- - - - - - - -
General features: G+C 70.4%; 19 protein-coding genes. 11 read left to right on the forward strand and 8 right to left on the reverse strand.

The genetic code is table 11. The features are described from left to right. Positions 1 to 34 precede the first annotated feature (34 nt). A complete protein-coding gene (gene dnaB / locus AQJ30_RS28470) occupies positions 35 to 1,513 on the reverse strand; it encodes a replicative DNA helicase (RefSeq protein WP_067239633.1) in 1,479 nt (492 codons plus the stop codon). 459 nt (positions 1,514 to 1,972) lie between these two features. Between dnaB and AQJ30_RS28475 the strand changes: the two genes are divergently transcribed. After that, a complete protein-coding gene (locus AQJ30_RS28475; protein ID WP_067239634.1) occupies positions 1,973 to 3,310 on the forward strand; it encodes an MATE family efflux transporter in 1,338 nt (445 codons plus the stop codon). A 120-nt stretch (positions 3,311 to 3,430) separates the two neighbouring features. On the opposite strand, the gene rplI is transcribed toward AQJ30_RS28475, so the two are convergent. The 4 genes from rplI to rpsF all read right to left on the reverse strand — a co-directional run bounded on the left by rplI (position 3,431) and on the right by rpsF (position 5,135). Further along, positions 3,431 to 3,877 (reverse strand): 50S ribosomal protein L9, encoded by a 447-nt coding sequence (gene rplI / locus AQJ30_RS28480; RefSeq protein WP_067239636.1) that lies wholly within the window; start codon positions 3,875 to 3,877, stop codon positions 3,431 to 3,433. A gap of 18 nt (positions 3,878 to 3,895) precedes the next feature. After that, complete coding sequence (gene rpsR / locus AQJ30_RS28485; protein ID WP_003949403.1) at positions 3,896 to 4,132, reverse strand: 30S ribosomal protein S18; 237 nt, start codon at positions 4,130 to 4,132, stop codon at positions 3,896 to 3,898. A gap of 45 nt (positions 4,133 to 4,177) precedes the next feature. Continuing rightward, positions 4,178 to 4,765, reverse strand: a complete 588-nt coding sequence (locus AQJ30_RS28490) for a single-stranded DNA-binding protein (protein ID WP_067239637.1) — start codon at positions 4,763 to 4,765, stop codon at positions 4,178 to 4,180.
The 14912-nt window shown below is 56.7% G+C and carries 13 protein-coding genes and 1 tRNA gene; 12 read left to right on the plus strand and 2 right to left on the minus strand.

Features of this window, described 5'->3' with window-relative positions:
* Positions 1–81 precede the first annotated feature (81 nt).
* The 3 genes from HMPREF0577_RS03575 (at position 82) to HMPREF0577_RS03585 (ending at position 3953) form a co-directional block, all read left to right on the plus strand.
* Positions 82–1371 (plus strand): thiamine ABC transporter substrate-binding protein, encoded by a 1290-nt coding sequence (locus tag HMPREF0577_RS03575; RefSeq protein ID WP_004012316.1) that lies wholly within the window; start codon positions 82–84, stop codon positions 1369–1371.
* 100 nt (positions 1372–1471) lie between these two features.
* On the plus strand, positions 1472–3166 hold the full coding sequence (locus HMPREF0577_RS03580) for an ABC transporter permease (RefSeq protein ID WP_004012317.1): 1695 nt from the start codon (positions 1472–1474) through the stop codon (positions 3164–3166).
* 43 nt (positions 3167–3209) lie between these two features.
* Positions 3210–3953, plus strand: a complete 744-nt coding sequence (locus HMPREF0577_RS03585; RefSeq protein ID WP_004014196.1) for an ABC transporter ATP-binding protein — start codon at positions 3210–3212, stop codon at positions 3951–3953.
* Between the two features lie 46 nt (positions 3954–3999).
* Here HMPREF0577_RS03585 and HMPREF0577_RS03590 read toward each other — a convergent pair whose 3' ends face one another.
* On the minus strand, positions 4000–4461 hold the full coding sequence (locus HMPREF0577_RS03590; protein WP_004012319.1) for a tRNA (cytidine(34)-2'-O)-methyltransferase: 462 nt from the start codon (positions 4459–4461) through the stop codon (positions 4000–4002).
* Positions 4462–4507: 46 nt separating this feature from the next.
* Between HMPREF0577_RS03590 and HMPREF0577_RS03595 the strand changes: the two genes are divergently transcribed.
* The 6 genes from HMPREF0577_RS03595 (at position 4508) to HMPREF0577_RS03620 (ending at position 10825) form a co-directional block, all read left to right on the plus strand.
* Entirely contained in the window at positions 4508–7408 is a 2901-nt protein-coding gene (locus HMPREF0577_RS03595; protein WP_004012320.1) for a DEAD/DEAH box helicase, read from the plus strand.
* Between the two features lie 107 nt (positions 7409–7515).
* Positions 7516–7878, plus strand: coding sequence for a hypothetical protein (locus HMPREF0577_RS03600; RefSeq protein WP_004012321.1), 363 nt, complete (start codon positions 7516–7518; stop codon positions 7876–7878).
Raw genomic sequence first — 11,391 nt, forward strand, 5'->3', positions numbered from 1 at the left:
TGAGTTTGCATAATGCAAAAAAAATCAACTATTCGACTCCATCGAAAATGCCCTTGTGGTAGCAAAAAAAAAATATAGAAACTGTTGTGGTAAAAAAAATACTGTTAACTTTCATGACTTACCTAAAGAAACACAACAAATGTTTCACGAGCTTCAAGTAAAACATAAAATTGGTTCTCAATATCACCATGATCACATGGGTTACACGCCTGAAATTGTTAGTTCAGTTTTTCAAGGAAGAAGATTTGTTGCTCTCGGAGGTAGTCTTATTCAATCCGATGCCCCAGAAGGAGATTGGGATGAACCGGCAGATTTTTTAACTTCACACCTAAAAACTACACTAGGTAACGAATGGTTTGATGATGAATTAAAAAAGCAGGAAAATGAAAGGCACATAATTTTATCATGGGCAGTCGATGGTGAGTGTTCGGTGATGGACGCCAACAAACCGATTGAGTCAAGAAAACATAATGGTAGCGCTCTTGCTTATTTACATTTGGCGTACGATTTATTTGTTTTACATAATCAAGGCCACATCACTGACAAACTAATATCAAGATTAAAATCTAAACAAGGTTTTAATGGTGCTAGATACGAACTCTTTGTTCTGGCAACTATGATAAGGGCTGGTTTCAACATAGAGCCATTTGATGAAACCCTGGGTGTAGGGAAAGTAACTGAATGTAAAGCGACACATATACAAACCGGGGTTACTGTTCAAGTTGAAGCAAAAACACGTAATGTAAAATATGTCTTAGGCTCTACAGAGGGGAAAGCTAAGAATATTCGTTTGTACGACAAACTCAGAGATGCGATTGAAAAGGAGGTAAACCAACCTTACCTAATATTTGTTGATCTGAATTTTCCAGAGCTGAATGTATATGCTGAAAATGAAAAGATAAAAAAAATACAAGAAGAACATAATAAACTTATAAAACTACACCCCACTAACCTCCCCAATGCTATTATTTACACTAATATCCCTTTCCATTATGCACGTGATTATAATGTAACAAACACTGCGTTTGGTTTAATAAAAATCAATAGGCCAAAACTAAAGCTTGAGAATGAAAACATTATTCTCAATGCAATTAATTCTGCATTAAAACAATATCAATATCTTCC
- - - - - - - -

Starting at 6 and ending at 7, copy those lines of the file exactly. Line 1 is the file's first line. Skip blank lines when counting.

* The 3 genes from HMPREF0577_RS03575 (at position 82) to HMPREF0577_RS03585 (ending at position 3953) form a co-directional block, all read left to right on the plus strand.
* Positions 82–1371 (plus strand): thiamine ABC transporter substrate-binding protein, encoded by a 1290-nt coding sequence (locus tag HMPREF0577_RS03575; RefSeq protein ID WP_004012316.1) that lies wholly within the window; start codon positions 82–84, stop codon positions 1369–1371.